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President John Adams

Updated on January 6, 2017

John Adams (1735-1826) was the 2nd President of the United States.

Born in Braintree (now Quincy), Massachusetts, graduate, Harvard, 1755. In 1764, he married Abigail Smith; they had five children, one of whom was John Quincy Adams. Adams practiced law in Braintree and Boston.

He opposed the Stamp Act and became involved in anti-British politics, partly through the influence of his more radical cousin, Samuel Adams. After 1774, he was a member of the First and Second Continental Congresses, where he distinguished himself as a moderate revolutionist. He helped Thomas Jefferson draft the Declaration of Independence and sponsored George Washington as commander of the armed forces.

In 1777 he was sent as commissioner to France and spent most of the next decade in Europe. He was in France and the Netherlands during the Revolution and was one of the drafters of the Treaty of Paris (1783), which ended the war. In 1785 he became the first US minister to Great Britain, where he tried to reestablish normal trade relations. Frustrated in those efforts, he asked to be recalled in 1788.

In 1789, Adams was chosen vice president. His eight years in that office were distinguished but personally frustrating to him. Washington s adm1n1strat1on, which began as nonpartisan, soon separated into fact1ons. Adams acted as mediator between the conservative faction, led by Alexander Hamilton, and the liberal faction, led by Thomas Jefferson. Naturally a conservative Adams moved closer to the conservative, or Federalist, faction. He was the Federalist candidate for president in 1796, running against Jefferson. Adams won by a small margin and Jefferson was elected v1ce president.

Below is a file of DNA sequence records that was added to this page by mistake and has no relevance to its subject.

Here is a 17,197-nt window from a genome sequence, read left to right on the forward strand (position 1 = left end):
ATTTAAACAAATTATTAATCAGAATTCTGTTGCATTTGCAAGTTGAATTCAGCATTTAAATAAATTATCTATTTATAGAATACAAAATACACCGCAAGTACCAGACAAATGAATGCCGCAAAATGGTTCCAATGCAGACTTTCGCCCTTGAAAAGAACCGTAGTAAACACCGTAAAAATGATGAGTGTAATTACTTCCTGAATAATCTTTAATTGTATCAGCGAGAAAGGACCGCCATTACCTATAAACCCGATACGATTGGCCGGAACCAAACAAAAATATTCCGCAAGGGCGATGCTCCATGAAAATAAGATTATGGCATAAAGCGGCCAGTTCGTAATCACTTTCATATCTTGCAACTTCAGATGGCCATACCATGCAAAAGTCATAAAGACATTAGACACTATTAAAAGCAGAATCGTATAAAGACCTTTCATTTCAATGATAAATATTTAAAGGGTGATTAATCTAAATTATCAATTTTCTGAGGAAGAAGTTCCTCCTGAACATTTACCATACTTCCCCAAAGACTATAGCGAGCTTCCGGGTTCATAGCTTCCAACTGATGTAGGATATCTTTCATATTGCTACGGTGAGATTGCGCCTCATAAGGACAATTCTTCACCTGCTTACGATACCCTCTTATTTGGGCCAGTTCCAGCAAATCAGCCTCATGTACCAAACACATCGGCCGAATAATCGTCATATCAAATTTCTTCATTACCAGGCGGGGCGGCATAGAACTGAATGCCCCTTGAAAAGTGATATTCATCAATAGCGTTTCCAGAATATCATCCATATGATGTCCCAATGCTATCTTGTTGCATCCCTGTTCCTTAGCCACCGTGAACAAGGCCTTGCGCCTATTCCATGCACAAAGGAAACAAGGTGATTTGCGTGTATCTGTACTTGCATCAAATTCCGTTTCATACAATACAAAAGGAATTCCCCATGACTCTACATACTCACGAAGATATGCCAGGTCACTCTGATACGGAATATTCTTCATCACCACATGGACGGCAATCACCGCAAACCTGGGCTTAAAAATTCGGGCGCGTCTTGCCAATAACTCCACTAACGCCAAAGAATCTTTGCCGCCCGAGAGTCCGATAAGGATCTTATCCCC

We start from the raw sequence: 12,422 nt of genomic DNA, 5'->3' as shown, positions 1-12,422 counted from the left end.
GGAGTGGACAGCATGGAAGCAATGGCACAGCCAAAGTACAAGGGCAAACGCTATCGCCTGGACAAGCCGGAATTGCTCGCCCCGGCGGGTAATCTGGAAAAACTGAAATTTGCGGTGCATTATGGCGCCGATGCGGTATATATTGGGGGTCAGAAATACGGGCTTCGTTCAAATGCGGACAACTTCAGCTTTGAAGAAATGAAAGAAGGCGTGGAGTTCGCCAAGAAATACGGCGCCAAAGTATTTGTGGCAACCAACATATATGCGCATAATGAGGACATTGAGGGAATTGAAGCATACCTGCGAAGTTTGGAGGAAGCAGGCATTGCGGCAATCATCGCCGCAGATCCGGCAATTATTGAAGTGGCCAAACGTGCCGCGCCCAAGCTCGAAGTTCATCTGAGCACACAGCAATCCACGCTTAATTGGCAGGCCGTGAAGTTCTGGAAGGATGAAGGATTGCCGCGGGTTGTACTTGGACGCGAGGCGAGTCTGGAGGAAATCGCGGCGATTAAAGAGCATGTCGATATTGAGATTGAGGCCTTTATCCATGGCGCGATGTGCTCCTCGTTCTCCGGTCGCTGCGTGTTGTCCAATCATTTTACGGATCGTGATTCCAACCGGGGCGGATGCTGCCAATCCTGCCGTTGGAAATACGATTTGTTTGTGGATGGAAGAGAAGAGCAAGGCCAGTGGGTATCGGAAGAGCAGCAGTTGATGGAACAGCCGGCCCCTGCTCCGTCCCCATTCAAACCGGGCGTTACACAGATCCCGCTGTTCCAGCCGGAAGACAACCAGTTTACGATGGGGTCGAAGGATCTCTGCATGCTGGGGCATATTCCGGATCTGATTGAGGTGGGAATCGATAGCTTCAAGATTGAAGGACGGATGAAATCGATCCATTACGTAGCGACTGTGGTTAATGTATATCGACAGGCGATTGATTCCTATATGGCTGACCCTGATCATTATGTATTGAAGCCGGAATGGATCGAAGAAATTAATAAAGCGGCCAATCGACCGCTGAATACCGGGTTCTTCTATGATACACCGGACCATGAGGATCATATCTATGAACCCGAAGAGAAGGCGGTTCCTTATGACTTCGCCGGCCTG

Adams's four years in office were marked by his efforts to steer a middle course between the pro-French faction of the Jeffersonians and the Federalists, who were violently anti-French. Only Adams's calm diplomacy (particularly in the XYZ Affair) avoided open war with France. His administration was not a popular success, however, and he was defeated for re-election by Jefferson. He retired to Quincy, where he died on July 5, 1826.


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